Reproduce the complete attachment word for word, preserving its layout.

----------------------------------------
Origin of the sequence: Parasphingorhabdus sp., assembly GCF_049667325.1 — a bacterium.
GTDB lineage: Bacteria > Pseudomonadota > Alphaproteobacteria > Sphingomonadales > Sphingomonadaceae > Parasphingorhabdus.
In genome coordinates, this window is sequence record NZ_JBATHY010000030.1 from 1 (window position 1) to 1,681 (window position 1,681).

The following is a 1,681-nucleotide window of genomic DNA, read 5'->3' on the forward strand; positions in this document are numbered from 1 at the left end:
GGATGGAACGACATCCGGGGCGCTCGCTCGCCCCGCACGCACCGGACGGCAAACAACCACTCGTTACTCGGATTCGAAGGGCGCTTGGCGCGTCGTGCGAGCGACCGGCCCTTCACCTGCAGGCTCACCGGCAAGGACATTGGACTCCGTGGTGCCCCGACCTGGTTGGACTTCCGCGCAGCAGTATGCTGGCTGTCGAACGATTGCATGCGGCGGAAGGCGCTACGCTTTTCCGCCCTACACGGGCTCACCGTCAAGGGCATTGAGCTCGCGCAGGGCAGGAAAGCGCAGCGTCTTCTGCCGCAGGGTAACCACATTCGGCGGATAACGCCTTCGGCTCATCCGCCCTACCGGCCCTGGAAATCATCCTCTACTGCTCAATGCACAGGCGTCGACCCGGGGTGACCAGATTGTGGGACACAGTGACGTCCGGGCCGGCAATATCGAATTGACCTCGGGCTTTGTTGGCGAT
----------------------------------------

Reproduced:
Origin of the sequence: Parasphingorhabdus sp., assembly GCF_049667325.1 — a bacterium.
GTDB lineage: Bacteria > Pseudomonadota > Alphaproteobacteria > Sphingomonadales > Sphingomonadaceae > Parasphingorhabdus.
In genome coordinates, this window is sequence record NZ_JBATHY010000030.1 from 1 (window position 1) to 1,681 (window position 1,681).

The following is a 1,681-nucleotide window of genomic DNA, read 5'->3' on the forward strand; positions in this document are numbered from 1 at the left end:
GGATGGAACGACATCCGGGGCGCTCGCTCGCCCCGCACGCACCGGACGGCAAACAACCACTCGTTACTCGGATTCGAAGGGCGCTTGGCGCGTCGTGCGAGCGACCGGCCCTTCACCTGCAGGCTCACCGGCAAGGACATTGGACTCCGTGGTGCCCCGACCTGGTTGGACTTCCGCGCAGCAGTATGCTGGCTGTCGAACGATTGCATGCGGCGGAAGGCGCTACGCTTTTCCGCCCTACACGGGCTCACCGTCAAGGGCATTGAGCTCGCGCAGGGCAGGAAAGCGCAGCGTCTTCTGCCGCAGGGTAACCACATTCGGCGGATAACGCCTTCGGCTCATCCGCCCTACCGGCCCTGGAAATCATCCTCTACTGCTCAATGCACAGGCGTCGACCCGGGGTGACCAGATTGTGGGACACAGTGACGTCCGGGCCGGCAATATCGAATTGACCTCGGGCTTTGTTGGCGAT